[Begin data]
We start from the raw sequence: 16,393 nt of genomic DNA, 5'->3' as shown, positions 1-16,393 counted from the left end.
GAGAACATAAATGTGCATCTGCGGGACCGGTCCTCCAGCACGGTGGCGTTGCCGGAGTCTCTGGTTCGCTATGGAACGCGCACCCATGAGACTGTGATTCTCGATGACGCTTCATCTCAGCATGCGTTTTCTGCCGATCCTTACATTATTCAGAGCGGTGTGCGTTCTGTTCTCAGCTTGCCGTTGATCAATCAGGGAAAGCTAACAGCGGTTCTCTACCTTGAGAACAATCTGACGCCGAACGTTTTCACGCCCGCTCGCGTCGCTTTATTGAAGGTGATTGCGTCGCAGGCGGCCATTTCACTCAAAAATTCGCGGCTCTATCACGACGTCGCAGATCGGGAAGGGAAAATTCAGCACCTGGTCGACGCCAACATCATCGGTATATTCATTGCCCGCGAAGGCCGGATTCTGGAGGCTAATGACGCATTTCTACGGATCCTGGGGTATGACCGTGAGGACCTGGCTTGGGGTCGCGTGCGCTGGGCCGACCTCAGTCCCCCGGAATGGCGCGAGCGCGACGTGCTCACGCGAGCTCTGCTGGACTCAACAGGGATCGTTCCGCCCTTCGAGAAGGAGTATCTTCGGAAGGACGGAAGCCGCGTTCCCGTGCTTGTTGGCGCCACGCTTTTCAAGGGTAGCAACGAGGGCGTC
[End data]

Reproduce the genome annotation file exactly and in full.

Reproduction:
We start from the raw sequence: 16,393 nt of genomic DNA, 5'->3' as shown, positions 1-16,393 counted from the left end.
GAGAACATAAATGTGCATCTGCGGGACCGGTCCTCCAGCACGGTGGCGTTGCCGGAGTCTCTGGTTCGCTATGGAACGCGCACCCATGAGACTGTGATTCTCGATGACGCTTCATCTCAGCATGCGTTTTCTGCCGATCCTTACATTATTCAGAGCGGTGTGCGTTCTGTTCTCAGCTTGCCGTTGATCAATCAGGGAAAGCTAACAGCGGTTCTCTACCTTGAGAACAATCTGACGCCGAACGTTTTCACGCCCGCTCGCGTCGCTTTATTGAAGGTGATTGCGTCGCAGGCGGCCATTTCACTCAAAAATTCGCGGCTCTATCACGACGTCGCAGATCGGGAAGGGAAAATTCAGCACCTGGTCGACGCCAACATCATCGGTATATTCATTGCCCGCGAAGGCCGGATTCTGGAGGCTAATGACGCATTTCTACGGATCCTGGGGTATGACCGTGAGGACCTGGCTTGGGGTCGCGTGCGCTGGGCCGACCTCAGTCCCCCGGAATGGCGCGAGCGCGACGTGCTCACGCGAGCTCTGCTGGACTCAACAGGGATCGTTCCGCCCTTCGAGAAGGAGTATCTTCGGAAGGACGGAAGCCGCGTTCCCGTGCTTGTTGGCGCCACGCTTTTCAAGGGTAGCAACGAGGGCGTC